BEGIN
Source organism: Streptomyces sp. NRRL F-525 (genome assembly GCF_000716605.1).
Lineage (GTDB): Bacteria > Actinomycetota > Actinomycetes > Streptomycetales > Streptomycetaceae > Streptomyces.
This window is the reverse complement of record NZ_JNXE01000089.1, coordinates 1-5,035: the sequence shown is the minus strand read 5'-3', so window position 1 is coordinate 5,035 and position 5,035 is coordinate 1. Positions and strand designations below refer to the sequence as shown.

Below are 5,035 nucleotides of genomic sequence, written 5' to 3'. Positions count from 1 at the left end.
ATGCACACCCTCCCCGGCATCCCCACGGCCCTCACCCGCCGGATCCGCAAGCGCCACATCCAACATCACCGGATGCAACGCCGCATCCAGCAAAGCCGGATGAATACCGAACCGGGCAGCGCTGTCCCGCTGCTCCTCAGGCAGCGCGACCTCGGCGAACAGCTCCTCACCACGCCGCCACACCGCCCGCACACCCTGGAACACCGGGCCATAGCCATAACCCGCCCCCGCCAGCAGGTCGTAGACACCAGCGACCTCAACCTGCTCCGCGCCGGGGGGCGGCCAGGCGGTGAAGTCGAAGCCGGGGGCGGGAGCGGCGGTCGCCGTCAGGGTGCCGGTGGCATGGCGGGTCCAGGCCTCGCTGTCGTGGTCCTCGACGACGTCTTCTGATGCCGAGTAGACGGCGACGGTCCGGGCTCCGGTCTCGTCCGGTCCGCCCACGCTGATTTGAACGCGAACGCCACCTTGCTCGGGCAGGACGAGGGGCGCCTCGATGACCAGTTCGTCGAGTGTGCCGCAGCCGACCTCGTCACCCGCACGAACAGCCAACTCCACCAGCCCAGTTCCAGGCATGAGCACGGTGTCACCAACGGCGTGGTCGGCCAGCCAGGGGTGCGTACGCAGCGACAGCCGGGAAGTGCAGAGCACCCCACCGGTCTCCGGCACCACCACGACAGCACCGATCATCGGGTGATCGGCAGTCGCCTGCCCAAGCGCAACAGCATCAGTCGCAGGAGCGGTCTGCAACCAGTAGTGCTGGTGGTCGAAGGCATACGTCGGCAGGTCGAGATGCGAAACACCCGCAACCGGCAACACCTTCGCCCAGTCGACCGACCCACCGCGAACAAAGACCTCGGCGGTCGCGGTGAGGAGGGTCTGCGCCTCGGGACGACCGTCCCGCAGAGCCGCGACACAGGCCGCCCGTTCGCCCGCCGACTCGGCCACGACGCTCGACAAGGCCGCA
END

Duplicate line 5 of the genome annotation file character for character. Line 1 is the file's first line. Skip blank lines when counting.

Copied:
ATGCACACCCTCCCCGGCATCCCCACGGCCCTCACCCGCCGGATCCGCAAGCGCCACATCCAACATCACCGGATGCAACGCCGCATCCAGCAAAGCCGGATGAATACCGAACCGGGCAGCGCTGTCCCGCTGCTCCTCAGGCAGCGCGACCTCGGCGAACAGCTCCTCACCACGCCGCCACACCGCCCGCACACCCTGGAACACCGGGCCATAGCCATAACCCGCCCCCGCCAGCAGGTCGTAGACACCAGCGACCTCAACCTGCTCCGCGCCGGGGGGCGGCCAGGCGGTGAAGTCGAAGCCGGGGGCGGGAGCGGCGGTCGCCGTCAGGGTGCCGGTGGCATGGCGGGTCCAGGCCTCGCTGTCGTGGTCCTCGACGACGTCTTCTGATGCCGAGTAGACGGCGACGGTCCGGGCTCCGGTCTCGTCCGGTCCGCCCACGCTGATTTGAACGCGAACGCCACCTTGCTCGGGCAGGACGAGGGGCGCCTCGATGACCAGTTCGTCGAGTGTGCCGCAGCCGACCTCGTCACCCGCACGAACAGCCAACTCCACCAGCCCAGTTCCAGGCATGAGCACGGTGTCACCAACGGCGTGGTCGGCCAGCCAGGGGTGCGTACGCAGCGACAGCCGGGAAGTGCAGAGCACCCCACCGGTCTCCGGCACCACCACGACAGCACCGATCATCGGGTGATCGGCAGTCGCCTGCCCAAGCGCAACAGCATCAGTCGCAGGAGCGGTCTGCAACCAGTAGTGCTGGTGGTCGAAGGCATACGTCGGCAGGTCGAGATGCGAAACACCCGCAACCGGCAACACCTTCGCCCAGTCGACCGACCCACCGCGAACAAAGACCTCGGCGGTCGCGGTGAGGAGGGTCTGCGCCTCGGGACGACCGTCCCGCAGAGCCGCGACACAGGCCGCCCGTTCGCCCGCCGACTCGGCCACGACGCTCGACAAGGCCGCA